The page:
Simulation activity one
A disaster scene replicating building collapses from the 2011 Christchurch earthquake in New Zealand in which 185 people died was used. The teaching auditorium was constructed of eight disaster clusters each containing four patients over a total space of approximately 600 m2. To augment physical and psychological fidelity, video footage of the earthquake was played at the outset and loud sirens were broadcast to imitate emergency services. This had been successfully piloted the previous year with a voluntary cohort of 117 s year medical students .
All students were provided a 15-min briefing outlining the scenario, assembled into groups of 4–5 students, and entered the disaster zone. Standardised patients were played by medical students who had injuries marked on their bodies with large adhesive stickers.
Student teams were required to assess, provide first-line treatment and later, triage information to emergency services when they arrived. The scenario unfolded over 50 min and patient observations were added via a large screen as the scenario progressed. An expert simulation facilitator observed four student teams simultaneously and provided limited cues about the patient’s injuries and management required.
Simulation activity two
The second scenario consisted of a 21st birthday party where the roof of the hall collapsed falling onto guests below, injuring 28 people. Similar to simulation one, a large teaching hall was used to recreate the disaster scene with physical props including debris (bricks, plaster board), party wear, tables and chairs. Standardised patients who acted as casualties were played by faculty members and health science students with moulage applied to create mock injuries.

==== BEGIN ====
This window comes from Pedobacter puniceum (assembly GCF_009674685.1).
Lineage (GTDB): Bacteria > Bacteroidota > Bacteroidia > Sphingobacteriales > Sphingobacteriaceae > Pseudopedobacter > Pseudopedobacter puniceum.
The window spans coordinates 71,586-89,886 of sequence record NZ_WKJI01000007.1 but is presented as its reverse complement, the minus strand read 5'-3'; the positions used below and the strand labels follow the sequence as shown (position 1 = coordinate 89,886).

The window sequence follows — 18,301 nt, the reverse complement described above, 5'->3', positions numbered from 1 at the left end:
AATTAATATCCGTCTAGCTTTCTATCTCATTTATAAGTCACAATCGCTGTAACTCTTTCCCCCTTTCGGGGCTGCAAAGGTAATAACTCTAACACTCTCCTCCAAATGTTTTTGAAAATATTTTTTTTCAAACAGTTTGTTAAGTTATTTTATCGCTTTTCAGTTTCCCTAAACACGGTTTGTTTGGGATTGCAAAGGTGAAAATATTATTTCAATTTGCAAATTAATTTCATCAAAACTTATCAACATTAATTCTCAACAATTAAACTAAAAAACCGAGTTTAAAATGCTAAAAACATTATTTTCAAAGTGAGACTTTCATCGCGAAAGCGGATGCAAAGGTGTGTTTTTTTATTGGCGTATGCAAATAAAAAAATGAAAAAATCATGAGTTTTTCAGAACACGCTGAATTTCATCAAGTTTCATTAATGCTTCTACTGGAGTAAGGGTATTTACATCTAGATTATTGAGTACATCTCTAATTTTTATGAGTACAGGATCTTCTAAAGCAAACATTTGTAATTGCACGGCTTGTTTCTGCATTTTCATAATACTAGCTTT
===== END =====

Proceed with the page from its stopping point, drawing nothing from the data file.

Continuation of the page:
At the beginning of the simulation all students watched a pre-recorded short video handover (<90 s) from the scene commander of the incident which included information on the number of casualties and hazards at the scene. Students were allocated to groups of five consisting of four final year nursing students and one final year medical student. Each student team was required to attend to two injured patients. Simulation facilitators were available within the scenario to assist student teams with clinical information related to physical deteriorations and improvements in the casualties’ health status and to ensure safety. The student teams’ main task was to undertake assessment and early interventions to prevent further clinical deterioration of disaster patients. After 30 min, teams were approached by a paramedic and told that they are able to transfer patients to hospital and teams were required to determine which patient to transfer.
After scenario one, students reassembled into their teams and participated in a 30-min detailed debriefing and feedback with their expert facilitators. The aim of the debriefing was to focus on the students’ experiences and behaviours on teamwork and to highlight components of team interactions. This was followed by a full-cohort debriefing that generalised the simulation experience to the major concepts associated with teamwork and human factors.